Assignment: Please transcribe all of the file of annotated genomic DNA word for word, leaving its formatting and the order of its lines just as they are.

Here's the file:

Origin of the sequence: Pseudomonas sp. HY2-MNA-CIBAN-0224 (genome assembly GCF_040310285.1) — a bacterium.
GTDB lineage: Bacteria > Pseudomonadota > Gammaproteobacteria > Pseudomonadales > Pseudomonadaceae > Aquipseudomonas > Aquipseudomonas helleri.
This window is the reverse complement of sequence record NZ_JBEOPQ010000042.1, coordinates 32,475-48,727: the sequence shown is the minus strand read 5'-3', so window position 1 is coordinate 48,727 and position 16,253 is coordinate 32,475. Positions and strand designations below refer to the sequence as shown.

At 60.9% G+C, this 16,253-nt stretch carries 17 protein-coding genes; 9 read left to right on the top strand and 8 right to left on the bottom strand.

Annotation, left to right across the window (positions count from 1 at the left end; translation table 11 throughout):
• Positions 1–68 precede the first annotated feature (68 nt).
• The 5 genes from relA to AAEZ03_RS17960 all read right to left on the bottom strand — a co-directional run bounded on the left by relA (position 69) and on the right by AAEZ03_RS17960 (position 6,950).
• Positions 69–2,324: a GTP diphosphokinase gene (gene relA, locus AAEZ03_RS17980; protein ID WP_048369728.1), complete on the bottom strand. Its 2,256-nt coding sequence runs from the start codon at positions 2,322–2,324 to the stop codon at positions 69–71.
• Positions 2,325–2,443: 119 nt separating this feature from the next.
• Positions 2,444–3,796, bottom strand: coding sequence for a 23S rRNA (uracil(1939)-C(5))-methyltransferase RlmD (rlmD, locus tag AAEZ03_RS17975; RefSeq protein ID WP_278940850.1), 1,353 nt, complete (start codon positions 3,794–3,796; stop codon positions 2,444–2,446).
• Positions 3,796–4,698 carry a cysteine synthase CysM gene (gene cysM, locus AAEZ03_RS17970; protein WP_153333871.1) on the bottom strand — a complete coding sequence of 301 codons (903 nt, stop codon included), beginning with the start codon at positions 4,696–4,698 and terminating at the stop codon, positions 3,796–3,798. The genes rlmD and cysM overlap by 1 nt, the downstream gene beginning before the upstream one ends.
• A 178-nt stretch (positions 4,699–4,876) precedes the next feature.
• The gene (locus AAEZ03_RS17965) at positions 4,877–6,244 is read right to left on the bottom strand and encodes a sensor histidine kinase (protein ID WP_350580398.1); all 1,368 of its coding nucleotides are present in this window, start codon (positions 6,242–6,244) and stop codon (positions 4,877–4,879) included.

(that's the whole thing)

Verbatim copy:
Origin of the sequence: Pseudomonas sp. HY2-MNA-CIBAN-0224 (genome assembly GCF_040310285.1) — a bacterium.
GTDB lineage: Bacteria > Pseudomonadota > Gammaproteobacteria > Pseudomonadales > Pseudomonadaceae > Aquipseudomonas > Aquipseudomonas helleri.
This window is the reverse complement of sequence record NZ_JBEOPQ010000042.1, coordinates 32,475-48,727: the sequence shown is the minus strand read 5'-3', so window position 1 is coordinate 48,727 and position 16,253 is coordinate 32,475. Positions and strand designations below refer to the sequence as shown.

At 60.9% G+C, this 16,253-nt stretch carries 17 protein-coding genes; 9 read left to right on the top strand and 8 right to left on the bottom strand.

Annotation, left to right across the window (positions count from 1 at the left end; translation table 11 throughout):
• Positions 1–68 precede the first annotated feature (68 nt).
• The 5 genes from relA to AAEZ03_RS17960 all read right to left on the bottom strand — a co-directional run bounded on the left by relA (position 69) and on the right by AAEZ03_RS17960 (position 6,950).
• Positions 69–2,324: a GTP diphosphokinase gene (gene relA, locus AAEZ03_RS17980; protein ID WP_048369728.1), complete on the bottom strand. Its 2,256-nt coding sequence runs from the start codon at positions 2,322–2,324 to the stop codon at positions 69–71.
• Positions 2,325–2,443: 119 nt separating this feature from the next.
• Positions 2,444–3,796, bottom strand: coding sequence for a 23S rRNA (uracil(1939)-C(5))-methyltransferase RlmD (rlmD, locus tag AAEZ03_RS17975; RefSeq protein ID WP_278940850.1), 1,353 nt, complete (start codon positions 3,794–3,796; stop codon positions 2,444–2,446).
• Positions 3,796–4,698 carry a cysteine synthase CysM gene (gene cysM, locus AAEZ03_RS17970; protein WP_153333871.1) on the bottom strand — a complete coding sequence of 301 codons (903 nt, stop codon included), beginning with the start codon at positions 4,696–4,698 and terminating at the stop codon, positions 3,796–3,798. The genes rlmD and cysM overlap by 1 nt, the downstream gene beginning before the upstream one ends.
• A 178-nt stretch (positions 4,699–4,876) precedes the next feature.
• The gene (locus AAEZ03_RS17965) at positions 4,877–6,244 is read right to left on the bottom strand and encodes a sensor histidine kinase (protein ID WP_350580398.1); all 1,368 of its coding nucleotides are present in this window, start codon (positions 6,242–6,244) and stop codon (positions 4,877–4,879) included.